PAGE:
The Corona Chronicles: Week 38: A Corona Christmas

Despite the government Grinches cancelling Christmas at the last moment, the festive spirit is still hanging on in there. Tomorrow, for the first time in three months, I will finally be allowed to hug my daughter as she steps foot inside our house. No more huddling under umbrellas in the park – at least for this one-day amnesty. Who knows what will happen after that?

So, for now, we’re keeping up the tradition of watching a seasonal film. Just, this year, it’s in virtual-togetherness. The Nearly-Beloved has put down his choices on the family WhatsApp but he’s outnumbered as usual. Girl power is in the ascendance here, Super Son-in-law has been well-trained to agree with his wife, and Grunting Teen’s vote has been discounted as not serious since he’s permanently got one eye on his phone. So, Love Actually is the movie of choice yet again, despite mutterings from the Nearly-Beloved that Hugh Grant’s Prime-Minister role is totally ridiculous. Although, personally, I think he makes a very welcome change…

‘Oh, I’m feeling so Christmassy now,’ Darling Daughter texts, ‘and looking out of the window, the houses round here have really gone to town on the decorations. I love to see all those outdoor lights.’

I look daggers at the Nearly-Beloved. He believes Christmas should remain firmly inside and a wreath on the front door is as far as festive fun is allowed to go. No fairy lights in the trees for us. But thankfully Super Son-in-law’s passed the rigorous pre-marriage test of essential lighting etiquette and their garden is ablaze with winter wonderland magic.

I console myself by dipping my hands simultaneously into the boxes of Roses and Quality Street before texting back. ‘You’re right. People have made a real effort this year. There’s not been much to look forward to, so it’s a welcome distraction. It gives me a lot of pleasure seeing their fancy displays.’ I throw another evil look at the Nearly Beloved who tries to deflect the criticism by mounting an attack on his son for not paying close enough attention to the film.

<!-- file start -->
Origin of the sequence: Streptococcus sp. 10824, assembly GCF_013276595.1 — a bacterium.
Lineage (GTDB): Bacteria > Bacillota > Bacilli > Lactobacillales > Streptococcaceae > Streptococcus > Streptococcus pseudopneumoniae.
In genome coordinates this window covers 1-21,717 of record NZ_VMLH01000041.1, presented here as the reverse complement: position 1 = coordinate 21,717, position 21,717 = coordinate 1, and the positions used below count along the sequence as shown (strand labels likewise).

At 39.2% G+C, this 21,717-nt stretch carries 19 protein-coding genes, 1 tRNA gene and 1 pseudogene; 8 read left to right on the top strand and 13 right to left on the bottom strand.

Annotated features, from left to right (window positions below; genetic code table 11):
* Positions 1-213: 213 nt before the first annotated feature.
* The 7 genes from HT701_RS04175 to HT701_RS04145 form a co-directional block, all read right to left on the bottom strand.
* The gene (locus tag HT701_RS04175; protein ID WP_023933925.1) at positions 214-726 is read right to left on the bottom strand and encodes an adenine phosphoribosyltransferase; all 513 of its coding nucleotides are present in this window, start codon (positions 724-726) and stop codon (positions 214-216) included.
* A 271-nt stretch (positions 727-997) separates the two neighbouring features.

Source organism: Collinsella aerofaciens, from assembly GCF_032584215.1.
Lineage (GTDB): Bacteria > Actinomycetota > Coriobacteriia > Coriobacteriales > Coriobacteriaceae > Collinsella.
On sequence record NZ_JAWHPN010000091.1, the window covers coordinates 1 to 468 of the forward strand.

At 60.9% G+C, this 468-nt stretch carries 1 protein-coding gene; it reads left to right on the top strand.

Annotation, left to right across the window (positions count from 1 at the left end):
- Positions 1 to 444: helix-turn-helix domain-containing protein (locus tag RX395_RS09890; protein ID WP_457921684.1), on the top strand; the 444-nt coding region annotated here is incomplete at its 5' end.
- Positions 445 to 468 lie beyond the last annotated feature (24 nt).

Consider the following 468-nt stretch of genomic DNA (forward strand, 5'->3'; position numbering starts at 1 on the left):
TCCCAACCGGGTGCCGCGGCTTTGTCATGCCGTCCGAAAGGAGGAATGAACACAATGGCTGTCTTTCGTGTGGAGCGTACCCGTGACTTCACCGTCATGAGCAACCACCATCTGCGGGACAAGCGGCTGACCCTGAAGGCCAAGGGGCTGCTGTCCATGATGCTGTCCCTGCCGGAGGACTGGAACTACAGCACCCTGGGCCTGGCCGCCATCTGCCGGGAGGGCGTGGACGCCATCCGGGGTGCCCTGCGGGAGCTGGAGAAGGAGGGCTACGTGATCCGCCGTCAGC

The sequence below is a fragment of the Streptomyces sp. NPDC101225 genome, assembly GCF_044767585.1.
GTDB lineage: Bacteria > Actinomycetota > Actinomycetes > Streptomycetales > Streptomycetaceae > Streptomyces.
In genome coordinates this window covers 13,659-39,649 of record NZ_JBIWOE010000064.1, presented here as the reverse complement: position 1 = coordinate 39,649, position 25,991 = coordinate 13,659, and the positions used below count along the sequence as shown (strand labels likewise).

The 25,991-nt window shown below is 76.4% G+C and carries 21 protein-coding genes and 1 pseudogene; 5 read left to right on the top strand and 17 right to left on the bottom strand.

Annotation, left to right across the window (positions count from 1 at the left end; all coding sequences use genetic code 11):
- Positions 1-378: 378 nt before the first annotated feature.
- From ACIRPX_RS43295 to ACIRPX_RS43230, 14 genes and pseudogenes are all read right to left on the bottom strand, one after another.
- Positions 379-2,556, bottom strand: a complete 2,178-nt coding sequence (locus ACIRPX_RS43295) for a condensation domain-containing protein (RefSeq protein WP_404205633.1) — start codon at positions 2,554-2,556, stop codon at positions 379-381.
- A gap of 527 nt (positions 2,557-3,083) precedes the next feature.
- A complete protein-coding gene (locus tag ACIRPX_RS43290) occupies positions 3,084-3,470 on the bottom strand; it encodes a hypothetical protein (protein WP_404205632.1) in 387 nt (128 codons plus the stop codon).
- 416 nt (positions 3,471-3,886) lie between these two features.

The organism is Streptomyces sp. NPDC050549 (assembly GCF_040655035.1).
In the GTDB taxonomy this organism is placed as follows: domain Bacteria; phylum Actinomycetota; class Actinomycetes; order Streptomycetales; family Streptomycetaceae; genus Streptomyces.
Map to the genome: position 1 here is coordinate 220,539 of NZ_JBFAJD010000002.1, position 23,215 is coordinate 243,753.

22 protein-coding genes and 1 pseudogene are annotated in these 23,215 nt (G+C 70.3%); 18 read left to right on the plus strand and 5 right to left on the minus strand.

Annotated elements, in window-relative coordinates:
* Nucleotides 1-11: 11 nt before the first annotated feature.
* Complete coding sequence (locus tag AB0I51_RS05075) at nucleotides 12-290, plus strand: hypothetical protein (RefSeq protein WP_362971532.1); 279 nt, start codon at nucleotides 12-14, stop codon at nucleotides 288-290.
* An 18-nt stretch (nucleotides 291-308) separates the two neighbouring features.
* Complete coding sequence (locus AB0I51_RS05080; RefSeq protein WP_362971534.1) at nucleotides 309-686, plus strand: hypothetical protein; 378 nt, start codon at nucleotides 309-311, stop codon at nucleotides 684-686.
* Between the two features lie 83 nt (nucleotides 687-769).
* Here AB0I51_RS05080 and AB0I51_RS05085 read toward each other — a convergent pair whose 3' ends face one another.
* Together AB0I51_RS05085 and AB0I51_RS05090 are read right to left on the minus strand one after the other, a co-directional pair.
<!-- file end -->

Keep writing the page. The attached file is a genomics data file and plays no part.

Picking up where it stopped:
‘We watch this every year dad,’ counters Grunting Teen, ‘can’t I go and play on the PS4 instead.’

There is a shocked silence at this break in family tradition until his face reddens and he stutters by way of explanation, ‘it’s just that ‘you know who’ has finished working now and can hang out with me…’

The silence deepens and I can feel a lump rising in my throat. ‘This film always makes me cry,’ I mumble.  The Nearly-Beloved uncharacteristically reaches out and gives my hand a squeeze as I wipe away a tear. He shifts uncomfortably in his seat. ‘I’ll make a cup of tea, shall I?’ he says in his hurry to leave the room.

‘Mum?’ Grunting Teen asks again, this time with more urgency.

I put on a brave smile. ‘Yes, well, off you go love,’ I tell my teen, ‘and let him know we’ll speak to him in the morning.’

For this is my Lost Boy, my older son who we haven’t seen for over a year now. Working abroad and quarantine restrictions have made it impossible to meet up. And I rarely mention him because it makes my heart hurt too much. So, like many other families this Christmas, our turkey dinner will be noticeable for its absences. Last year there were eleven of us round the table. This year there will be just five.

For a moment I’m overwhelmed by sadness. But hearing the ping of another message and the laughter coming down the stairs as my two boys connect over the internet, I’m so grateful that, despite being apart, we can still find ways to be together. We can focus on what we are missing or we can focus on what we have. And as I imagine giving my daughter the umpteenth hug of Christmas Day, I realise that I’m very lucky. There’s an awful lot of love actually

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